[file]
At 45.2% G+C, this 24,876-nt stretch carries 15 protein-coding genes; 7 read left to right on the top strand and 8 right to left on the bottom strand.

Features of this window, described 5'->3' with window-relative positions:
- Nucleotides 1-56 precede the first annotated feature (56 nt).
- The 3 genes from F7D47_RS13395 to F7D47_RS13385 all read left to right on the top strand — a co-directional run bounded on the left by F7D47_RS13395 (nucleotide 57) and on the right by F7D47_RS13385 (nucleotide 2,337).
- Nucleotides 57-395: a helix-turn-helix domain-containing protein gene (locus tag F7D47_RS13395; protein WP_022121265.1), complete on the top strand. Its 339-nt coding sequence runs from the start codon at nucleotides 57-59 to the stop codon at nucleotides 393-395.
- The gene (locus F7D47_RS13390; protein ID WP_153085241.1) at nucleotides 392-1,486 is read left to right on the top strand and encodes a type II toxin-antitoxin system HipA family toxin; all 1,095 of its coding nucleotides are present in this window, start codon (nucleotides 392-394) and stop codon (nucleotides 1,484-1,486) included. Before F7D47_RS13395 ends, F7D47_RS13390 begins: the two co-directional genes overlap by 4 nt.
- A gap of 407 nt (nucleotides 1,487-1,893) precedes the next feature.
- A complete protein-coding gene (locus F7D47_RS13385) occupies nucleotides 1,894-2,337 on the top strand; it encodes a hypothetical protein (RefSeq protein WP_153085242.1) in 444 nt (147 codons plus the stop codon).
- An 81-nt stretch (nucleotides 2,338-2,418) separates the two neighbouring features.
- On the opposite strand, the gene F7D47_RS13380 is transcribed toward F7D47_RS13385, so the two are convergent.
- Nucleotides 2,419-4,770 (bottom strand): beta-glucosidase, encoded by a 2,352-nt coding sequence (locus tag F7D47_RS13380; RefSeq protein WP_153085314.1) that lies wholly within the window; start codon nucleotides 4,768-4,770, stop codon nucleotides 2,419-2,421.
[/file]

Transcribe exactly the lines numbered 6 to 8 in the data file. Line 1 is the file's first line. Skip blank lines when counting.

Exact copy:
- The gene (locus F7D47_RS13390; protein ID WP_153085241.1) at nucleotides 392-1,486 is read left to right on the top strand and encodes a type II toxin-antitoxin system HipA family toxin; all 1,095 of its coding nucleotides are present in this window, start codon (nucleotides 392-394) and stop codon (nucleotides 1,484-1,486) included. Before F7D47_RS13395 ends, F7D47_RS13390 begins: the two co-directional genes overlap by 4 nt.
- A gap of 407 nt (nucleotides 1,487-1,893) precedes the next feature.
- A complete protein-coding gene (locus F7D47_RS13385) occupies nucleotides 1,894-2,337 on the top strand; it encodes a hypothetical protein (RefSeq protein WP_153085242.1) in 444 nt (147 codons plus the stop codon).